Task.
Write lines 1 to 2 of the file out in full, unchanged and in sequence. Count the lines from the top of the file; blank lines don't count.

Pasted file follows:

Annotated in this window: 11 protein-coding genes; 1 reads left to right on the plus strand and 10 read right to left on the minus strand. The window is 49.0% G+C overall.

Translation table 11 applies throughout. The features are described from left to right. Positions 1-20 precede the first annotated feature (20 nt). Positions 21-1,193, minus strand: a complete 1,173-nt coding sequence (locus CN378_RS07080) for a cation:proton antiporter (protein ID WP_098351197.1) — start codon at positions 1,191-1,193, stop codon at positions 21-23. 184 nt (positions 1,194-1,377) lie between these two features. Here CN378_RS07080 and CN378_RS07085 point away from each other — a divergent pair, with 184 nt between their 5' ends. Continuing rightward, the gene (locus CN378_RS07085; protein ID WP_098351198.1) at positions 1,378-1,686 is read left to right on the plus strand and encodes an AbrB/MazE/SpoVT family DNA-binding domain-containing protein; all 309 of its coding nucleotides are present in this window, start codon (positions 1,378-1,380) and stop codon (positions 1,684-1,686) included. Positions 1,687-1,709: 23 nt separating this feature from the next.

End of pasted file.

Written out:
Annotated in this window: 11 protein-coding genes; 1 reads left to right on the plus strand and 10 read right to left on the minus strand. The window is 49.0% G+C overall.

Translation table 11 applies throughout. The features are described from left to right. Positions 1-20 precede the first annotated feature (20 nt). Positions 21-1,193, minus strand: a complete 1,173-nt coding sequence (locus CN378_RS07080) for a cation:proton antiporter (protein ID WP_098351197.1) — start codon at positions 1,191-1,193, stop codon at positions 21-23. 184 nt (positions 1,194-1,377) lie between these two features. Here CN378_RS07080 and CN378_RS07085 point away from each other — a divergent pair, with 184 nt between their 5' ends. Continuing rightward, the gene (locus CN378_RS07085; protein ID WP_098351198.1) at positions 1,378-1,686 is read left to right on the plus strand and encodes an AbrB/MazE/SpoVT family DNA-binding domain-containing protein; all 309 of its coding nucleotides are present in this window, start codon (positions 1,378-1,380) and stop codon (positions 1,684-1,686) included. Positions 1,687-1,709: 23 nt separating this feature from the next.